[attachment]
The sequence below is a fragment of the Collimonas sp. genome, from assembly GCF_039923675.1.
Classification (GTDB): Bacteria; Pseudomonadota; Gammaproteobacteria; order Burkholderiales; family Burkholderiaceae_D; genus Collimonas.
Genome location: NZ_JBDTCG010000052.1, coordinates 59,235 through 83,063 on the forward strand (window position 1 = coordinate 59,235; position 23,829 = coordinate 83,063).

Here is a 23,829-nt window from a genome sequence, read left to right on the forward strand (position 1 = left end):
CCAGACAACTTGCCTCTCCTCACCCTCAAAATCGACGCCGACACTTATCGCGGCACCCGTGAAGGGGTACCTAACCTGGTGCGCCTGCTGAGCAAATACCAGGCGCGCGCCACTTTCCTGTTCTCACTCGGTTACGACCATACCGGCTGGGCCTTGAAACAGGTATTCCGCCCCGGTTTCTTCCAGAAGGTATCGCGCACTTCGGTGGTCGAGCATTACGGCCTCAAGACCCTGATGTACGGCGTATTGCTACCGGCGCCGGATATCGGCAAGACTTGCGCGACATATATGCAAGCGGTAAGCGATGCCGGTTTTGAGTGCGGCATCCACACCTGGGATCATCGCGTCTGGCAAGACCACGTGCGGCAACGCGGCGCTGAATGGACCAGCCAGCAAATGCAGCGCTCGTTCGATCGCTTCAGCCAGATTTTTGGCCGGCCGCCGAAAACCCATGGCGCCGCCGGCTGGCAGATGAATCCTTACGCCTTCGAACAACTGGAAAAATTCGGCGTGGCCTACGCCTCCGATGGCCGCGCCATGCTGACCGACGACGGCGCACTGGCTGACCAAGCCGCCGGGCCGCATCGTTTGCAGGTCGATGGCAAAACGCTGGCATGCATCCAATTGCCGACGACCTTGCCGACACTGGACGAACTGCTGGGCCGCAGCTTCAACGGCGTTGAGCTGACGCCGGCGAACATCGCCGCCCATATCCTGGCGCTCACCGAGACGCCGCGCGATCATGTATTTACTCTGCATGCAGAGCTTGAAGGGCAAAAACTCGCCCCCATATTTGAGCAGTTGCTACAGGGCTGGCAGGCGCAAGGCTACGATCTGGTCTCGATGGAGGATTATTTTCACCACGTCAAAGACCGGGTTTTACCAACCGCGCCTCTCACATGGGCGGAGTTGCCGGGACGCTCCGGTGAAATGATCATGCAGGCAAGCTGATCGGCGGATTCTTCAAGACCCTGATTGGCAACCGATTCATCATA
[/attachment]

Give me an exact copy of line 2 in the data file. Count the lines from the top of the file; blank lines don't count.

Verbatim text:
Classification (GTDB): Bacteria; Pseudomonadota; Gammaproteobacteria; order Burkholderiales; family Burkholderiaceae_D; genus Collimonas.